Preparation of ceramic coatings from pre-ceramic precursors
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SiC-coatings derived from pyrolysis of polycarbosilane layers on stainless steel and mild steel substrates have been studied using a combination of scanning electron microscopy (SEM), energy dispersive X-ray analysis, X-ray photoelectron spectroscopy and ultramicrohardness techniques. The coatings on mild steel plates at firing temperatures of 700‡C are cracked but uncracked SiC coatings can be formed on stainless steel substrates at 700–800‡C. X-ray photoelectron studies show that these coatings are covered with a layer of SiO2 and contain graphitic carbon, while Rutherford backscattering studies indicate inhomogeneities in the coating layer due to mixing of substrate and coating components at the interface between the two. Ultramicrohardness results indicate the SiC/stainless steel coatings formed at 800‡C are softer than the equivalent SiC coatings formed on alumina substrates at 1100‡C. Above 800‡C, a possible combination of both thermal expansion mismatch and CrN formation, which causes the growth of chromium-rich nodules in the stainless steel, serve to disrupt and ultimately destroy the coherence of the SiC coatings. The use of sol-gel-derived SiO2 coatings as a barrier does not prevent the destruction of the SiC coating by this mechanism.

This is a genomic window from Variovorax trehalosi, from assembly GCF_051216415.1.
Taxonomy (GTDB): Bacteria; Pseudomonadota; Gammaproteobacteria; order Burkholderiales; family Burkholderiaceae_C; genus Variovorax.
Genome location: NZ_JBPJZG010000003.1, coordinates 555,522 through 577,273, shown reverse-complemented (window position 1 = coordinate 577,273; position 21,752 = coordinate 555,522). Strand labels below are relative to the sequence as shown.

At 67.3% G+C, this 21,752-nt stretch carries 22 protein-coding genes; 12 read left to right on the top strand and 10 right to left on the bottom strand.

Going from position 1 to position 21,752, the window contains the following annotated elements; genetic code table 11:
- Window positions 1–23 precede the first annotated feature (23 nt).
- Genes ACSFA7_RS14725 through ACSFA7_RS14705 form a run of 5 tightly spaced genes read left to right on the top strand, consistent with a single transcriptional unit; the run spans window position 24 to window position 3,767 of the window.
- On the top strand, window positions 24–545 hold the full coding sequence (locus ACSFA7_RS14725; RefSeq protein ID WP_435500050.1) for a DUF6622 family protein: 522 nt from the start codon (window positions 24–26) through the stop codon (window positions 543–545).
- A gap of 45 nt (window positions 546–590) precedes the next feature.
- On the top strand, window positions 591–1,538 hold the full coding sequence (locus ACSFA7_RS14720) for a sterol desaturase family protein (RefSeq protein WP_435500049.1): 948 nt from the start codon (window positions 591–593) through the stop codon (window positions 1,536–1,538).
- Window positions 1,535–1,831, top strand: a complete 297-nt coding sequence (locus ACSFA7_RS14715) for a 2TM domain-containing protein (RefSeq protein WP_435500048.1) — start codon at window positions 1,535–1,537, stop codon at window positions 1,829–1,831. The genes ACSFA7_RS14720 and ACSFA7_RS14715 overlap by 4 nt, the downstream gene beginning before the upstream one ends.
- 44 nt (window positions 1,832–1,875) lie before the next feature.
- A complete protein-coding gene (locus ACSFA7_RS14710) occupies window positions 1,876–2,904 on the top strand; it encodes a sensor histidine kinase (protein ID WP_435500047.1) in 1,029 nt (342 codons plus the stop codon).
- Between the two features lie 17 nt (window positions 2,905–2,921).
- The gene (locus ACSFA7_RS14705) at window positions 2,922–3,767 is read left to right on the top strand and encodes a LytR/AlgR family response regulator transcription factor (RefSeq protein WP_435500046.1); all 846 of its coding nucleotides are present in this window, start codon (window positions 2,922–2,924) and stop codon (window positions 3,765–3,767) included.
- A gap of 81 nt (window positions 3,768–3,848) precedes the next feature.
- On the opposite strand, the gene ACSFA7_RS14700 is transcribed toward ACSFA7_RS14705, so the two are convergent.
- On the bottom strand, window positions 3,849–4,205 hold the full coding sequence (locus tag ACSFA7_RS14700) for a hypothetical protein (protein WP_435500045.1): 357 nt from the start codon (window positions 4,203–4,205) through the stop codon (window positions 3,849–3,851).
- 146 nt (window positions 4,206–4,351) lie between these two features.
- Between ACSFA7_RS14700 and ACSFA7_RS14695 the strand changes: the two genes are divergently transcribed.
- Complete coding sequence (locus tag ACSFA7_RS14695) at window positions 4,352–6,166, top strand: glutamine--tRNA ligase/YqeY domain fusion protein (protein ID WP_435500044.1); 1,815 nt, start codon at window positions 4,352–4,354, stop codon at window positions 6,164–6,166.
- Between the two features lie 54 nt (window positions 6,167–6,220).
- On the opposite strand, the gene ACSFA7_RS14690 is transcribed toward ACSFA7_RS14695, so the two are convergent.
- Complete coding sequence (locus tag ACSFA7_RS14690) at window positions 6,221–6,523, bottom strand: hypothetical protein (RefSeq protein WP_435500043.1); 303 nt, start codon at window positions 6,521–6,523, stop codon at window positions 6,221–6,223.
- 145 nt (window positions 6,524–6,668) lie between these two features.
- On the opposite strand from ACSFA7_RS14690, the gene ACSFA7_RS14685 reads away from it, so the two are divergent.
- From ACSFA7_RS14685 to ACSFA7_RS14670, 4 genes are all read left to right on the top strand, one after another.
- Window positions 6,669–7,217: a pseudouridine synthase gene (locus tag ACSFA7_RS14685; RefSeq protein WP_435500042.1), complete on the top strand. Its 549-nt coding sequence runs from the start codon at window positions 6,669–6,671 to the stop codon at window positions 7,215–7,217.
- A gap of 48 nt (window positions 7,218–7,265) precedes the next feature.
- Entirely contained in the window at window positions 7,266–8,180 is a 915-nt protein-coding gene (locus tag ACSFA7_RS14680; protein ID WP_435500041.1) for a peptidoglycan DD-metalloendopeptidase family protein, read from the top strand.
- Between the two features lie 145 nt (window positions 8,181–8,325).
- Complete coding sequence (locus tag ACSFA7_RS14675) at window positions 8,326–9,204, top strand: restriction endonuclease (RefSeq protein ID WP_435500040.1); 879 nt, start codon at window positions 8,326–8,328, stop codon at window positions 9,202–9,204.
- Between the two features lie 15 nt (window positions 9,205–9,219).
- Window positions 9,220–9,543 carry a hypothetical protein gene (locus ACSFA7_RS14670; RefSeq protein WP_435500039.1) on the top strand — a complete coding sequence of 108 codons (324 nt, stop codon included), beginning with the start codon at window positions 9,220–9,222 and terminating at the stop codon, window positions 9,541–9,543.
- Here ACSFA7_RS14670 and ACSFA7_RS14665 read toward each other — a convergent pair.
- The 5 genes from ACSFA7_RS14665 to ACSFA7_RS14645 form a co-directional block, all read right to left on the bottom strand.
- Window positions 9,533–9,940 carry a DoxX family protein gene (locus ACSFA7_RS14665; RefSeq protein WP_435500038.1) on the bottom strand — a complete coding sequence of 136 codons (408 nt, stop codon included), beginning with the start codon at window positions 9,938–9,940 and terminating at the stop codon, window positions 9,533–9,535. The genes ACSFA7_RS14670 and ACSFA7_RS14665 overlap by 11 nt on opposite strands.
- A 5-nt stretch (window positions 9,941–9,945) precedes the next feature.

KeywordsPyrolysis Mild Steel Steel Substrate Ceramic Coating Graphitic Carbon
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